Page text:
Warning: Spoiler Alert
It’s nice when the thing you’ve been wanting comes through for you.
I suppose that, in a show about fairy tales, I shouldn’t be so surprised I’m so thrilled with the season four premiere of Once Upon A Time. But I’m ecstatic, not just in the storylines, but in this show’s deft ability to make you feel like you’re getting a happy ending even when everything is confusing and troubling and unclear. And, well, it wouldn’t be much of a story if everything were easy, now would it?
Mercifully, we began the episode in the thick of a scene from Frozen, and if I’m not mistaken the release of the pent-up Frozen/Once Upon A Time storyline hype could be seen from space. Much to my personal relief, the storyline instantly became a bit meatier and substantive—the opening sequence recalled the stormy seas tossing around the King and Queen of Arrendale’s ship like a toy in the bath. It’s the same violent storm it was in the movie that will presumably wreck the ship and take their lives, only now we see their mother desperately trying to get a last message to her daughters. The next scene is five years later, with Queen Elsa and Princess Anna laying flowers at their parents graves. It doesn’t appear that they received any message from their late parents, though. Their death still seems mysterious and impossibly vague.
But all isn’t completely unhappy. In this Arendelle, Anna is getting married, and Elsa is actually happy about it! Turns out, despite his more, ahem, rugged qualities, Kristof’s set to marry Princess Anna. Elsa has extended her blessing (presumably a bit blinded by relief that Anna was no longer interested in Hans or any of his politically ambitious brothers), and surprises Anna with their mother’s wedding gown, and a snowflake pendant to wear on her wedding day. (Orphan sister gives other orphan sister mother’s wedding gown. It doesn’t get much more fairytale drama than that, folks. But that doesn’t mean that we’re not gonna try.) While Anna is trying on the dress in the turret attic where Elsa surprised her, Elsa finds a diary belonging to her mother. A diary that, of course, just happens to have a vaguely worded passage about the journey that was their doom. They might have told their daughters they were on a diplomatic mission, but the diary reveals that the trip was regarding Elsa and her incredibly strong powers.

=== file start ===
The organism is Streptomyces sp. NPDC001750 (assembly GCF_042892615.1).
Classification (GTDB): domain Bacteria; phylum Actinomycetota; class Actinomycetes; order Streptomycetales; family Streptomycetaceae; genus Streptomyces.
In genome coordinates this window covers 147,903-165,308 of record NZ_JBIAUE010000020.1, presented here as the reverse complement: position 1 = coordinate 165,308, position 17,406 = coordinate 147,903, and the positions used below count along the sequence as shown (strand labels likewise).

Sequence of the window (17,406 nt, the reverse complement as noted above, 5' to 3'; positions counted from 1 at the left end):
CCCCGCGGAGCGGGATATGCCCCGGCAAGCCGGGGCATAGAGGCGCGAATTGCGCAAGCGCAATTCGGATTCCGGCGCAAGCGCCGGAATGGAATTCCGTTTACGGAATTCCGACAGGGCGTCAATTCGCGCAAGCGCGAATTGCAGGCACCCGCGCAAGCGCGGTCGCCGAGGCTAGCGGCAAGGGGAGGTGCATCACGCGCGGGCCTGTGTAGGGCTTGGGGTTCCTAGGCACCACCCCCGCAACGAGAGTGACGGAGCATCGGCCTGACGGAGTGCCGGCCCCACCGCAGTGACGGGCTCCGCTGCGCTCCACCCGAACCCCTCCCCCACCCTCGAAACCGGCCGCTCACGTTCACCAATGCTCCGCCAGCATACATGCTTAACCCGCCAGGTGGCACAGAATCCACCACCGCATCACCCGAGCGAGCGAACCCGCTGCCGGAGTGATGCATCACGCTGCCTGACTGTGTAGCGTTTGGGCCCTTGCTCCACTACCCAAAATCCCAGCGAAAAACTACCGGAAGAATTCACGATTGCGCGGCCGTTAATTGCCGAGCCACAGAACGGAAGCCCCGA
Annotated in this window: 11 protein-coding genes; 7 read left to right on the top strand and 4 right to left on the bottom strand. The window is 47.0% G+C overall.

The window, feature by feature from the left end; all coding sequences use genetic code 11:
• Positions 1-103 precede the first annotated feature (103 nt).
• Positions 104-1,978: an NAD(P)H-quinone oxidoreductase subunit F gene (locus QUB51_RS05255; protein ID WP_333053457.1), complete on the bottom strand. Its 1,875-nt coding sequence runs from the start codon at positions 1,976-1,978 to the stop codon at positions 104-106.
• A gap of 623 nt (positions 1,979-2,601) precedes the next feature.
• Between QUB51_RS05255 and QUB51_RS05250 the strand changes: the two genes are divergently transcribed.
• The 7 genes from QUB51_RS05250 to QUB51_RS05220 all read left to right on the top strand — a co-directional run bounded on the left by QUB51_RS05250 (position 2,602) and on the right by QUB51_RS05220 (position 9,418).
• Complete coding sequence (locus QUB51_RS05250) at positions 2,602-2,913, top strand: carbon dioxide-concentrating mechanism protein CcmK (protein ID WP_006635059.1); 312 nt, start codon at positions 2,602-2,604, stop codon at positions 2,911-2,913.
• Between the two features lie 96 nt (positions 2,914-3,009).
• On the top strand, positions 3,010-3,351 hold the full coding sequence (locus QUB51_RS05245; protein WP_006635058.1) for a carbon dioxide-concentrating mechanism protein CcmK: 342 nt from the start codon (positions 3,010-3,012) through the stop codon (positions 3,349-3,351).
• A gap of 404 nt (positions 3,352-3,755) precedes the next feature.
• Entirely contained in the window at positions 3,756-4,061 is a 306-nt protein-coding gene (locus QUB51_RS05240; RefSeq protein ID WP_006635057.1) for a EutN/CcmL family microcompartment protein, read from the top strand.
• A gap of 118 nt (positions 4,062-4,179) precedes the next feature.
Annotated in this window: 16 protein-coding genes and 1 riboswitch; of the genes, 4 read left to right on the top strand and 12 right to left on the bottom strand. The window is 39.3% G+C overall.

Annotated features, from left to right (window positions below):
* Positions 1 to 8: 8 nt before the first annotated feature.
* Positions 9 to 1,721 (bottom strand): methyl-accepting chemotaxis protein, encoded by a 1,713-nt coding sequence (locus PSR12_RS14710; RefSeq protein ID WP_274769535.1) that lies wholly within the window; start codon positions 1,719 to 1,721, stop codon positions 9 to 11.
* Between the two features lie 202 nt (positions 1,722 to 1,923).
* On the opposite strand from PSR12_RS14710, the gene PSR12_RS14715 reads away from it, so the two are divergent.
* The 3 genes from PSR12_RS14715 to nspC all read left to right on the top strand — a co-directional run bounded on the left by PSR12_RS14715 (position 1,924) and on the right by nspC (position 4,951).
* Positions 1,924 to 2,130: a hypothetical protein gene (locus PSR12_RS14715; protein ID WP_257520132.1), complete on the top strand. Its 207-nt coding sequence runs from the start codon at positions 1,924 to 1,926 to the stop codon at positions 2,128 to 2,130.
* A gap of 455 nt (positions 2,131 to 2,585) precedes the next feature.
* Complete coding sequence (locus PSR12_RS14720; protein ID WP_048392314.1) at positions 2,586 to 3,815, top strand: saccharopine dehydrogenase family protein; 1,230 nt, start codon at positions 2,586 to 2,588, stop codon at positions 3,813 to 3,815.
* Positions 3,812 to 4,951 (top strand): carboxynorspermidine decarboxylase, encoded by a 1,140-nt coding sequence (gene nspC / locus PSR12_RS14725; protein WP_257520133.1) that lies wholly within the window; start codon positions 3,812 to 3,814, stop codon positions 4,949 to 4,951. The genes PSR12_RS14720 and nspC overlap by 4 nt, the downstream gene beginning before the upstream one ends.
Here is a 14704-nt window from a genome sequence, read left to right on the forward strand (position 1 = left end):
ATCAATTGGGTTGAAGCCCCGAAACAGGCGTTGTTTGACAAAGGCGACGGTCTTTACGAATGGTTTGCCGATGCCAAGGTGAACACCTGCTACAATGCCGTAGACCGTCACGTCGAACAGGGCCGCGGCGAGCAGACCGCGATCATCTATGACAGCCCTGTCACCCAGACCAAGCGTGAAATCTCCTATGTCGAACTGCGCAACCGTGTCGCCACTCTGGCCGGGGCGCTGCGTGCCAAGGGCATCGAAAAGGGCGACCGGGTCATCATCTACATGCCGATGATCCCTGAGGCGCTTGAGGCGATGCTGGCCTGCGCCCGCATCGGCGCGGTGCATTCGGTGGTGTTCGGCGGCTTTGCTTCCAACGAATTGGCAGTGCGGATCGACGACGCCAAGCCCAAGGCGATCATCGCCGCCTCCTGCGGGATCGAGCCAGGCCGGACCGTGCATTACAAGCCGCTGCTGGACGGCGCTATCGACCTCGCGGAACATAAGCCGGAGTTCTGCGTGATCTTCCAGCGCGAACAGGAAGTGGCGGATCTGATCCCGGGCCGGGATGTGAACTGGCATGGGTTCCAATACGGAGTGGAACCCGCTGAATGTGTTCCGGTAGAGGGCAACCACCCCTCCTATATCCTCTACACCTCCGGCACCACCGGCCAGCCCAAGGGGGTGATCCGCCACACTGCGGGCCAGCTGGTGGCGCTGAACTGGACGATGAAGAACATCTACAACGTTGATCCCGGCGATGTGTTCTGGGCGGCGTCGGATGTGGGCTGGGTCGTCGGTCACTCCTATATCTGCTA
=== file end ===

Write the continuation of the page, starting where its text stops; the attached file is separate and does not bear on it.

True to the regal-yet-somehow-also-uncertain Elsa we know from Frozen, she’s consumed with guilt and horrified by this revelation. Anna, also familiar in her enthusiastic, fearless-if-not-somewhat-reckless self, attempts to diffuse her sister’s worries, even taking her to see her future in-laws, the rock trolls. I was kind of concerned that we wouldn’t get rock trolls in this mashup, but there they were, with their goofy, earnest demeanor and pleasantly distracting humors. Grandpoppy Troll was his mystic self as well, examining the diary and offering clues to where the sisters’ parents had traveled. It seems that they were attempting to reach a land of magic called Misthaven. Of course, Anna wants to chase after them (regardless of the fact that her wedding is the next day). Elsa, of course, forbids it. And, as we find out in our delightful introduction to Kristoff in the conversation he has with Elsa later on, Anna, of course, departs anyway.
But, of course, none of this tells us why Elsa was in an urn in Rumplestiltskin’s vault, why she reanimated on Zelena’s time portal, or what she’s going to do once she realizes she’s in Storybrooke.